One of the most popular teaching techniques of the 2012-2013 academic school year is to “flip the classroom.” This idea of taking a standard class lecture and subsequently making it available online for students to review at his or her own pace is putting the student in control—thereby “flipping” the standard teaching process.

The immediate benefits of this practice include allowing students to watch, press pause, review, and re-play an idea until it makes sense; going at a slower or faster pace; having the option to learn in the standard classroom or self-teach at home; and more. There are many more reasons why flipping the classroom is actually helping students and professors alike get more out of learning and lecturing.

Teachers and professors alike warn that flipping the classroom isn’t simply recording a lecture and putting it online; rather, it’s an interactive approach that requires students to gather information outside of class, be prepared to engage with the material in class, and actively participate during class lectures. Teacher Scot Rainear reverses the standard process, recording traditional lessons for students to view at home, and then opening classroom time for students to solve homework problems in class, where he and peers can actually help students stuck on any aspect of a problem. Certain higher education professionals believe that new professor-student shifts are on the horizon, but this doesn’t mean that professors are useless in the classroom; instead, it’s all about communication. This new information age is making it clear to students that the central pillar of their college education is what professionals have always believed it to be: their responsibility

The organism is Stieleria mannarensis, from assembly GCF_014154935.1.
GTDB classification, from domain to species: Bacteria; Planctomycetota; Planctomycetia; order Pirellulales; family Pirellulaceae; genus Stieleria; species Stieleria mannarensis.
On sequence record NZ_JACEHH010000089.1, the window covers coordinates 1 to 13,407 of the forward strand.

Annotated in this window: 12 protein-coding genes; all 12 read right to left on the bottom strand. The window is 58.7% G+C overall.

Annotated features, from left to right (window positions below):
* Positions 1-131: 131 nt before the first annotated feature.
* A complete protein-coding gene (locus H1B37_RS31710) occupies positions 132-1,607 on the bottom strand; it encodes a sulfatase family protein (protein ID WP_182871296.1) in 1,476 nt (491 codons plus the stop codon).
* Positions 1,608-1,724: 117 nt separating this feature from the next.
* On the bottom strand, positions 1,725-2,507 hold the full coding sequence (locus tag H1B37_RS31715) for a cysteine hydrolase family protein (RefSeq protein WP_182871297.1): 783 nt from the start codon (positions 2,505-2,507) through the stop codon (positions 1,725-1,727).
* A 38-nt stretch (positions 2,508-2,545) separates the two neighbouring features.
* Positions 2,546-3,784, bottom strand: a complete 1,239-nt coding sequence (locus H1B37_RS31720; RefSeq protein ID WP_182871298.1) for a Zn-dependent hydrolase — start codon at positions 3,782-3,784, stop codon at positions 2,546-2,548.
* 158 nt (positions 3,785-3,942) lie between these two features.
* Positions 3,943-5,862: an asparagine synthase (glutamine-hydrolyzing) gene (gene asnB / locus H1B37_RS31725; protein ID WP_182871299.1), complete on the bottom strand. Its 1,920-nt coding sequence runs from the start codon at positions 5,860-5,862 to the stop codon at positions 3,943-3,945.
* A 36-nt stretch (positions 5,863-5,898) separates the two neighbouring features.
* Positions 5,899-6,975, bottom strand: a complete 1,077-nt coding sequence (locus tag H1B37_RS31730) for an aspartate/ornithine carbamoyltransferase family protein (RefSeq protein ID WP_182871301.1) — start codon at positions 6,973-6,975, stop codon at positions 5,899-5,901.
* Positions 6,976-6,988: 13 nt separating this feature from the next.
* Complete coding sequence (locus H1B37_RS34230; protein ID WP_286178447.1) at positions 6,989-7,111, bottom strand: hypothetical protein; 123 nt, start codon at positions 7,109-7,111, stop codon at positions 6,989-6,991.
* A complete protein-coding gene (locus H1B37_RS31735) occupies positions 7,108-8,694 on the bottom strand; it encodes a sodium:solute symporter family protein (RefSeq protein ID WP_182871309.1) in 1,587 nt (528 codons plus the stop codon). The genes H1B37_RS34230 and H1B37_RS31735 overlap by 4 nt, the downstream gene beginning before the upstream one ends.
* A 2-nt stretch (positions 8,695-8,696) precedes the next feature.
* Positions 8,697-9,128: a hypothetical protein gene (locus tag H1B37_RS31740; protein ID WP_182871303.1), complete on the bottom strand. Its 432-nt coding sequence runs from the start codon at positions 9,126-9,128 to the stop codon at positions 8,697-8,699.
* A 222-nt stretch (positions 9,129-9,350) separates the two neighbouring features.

Salman Khan, founder of the free, 4,000-video-plus video library the Khan Academy, likes to say that in traditional classes, “A teacher has to give a one-size-fits-all lecture.” But when the classroom is flipped, teachers and students alike can learn at their own pace in a more tailored environment.  In fact, this is proving true in high school classes as well. By introducing students to new topics via online video lessons created by their teacher, kids can choose to be well-prepared for class through simple, 5-minute videos. This setup blends online instruction, teamwork, peer support, and teacher-guided work sessions, allowing students to more actively participate in the learning process.

Though we have yet to gather hard statistics on the efficacy of flipping the classroom, it appears that students appreciate both the responsibility and the challenge of active participation. Intellectual involvement instead of passive listening? Now that’s something everyone can agree on.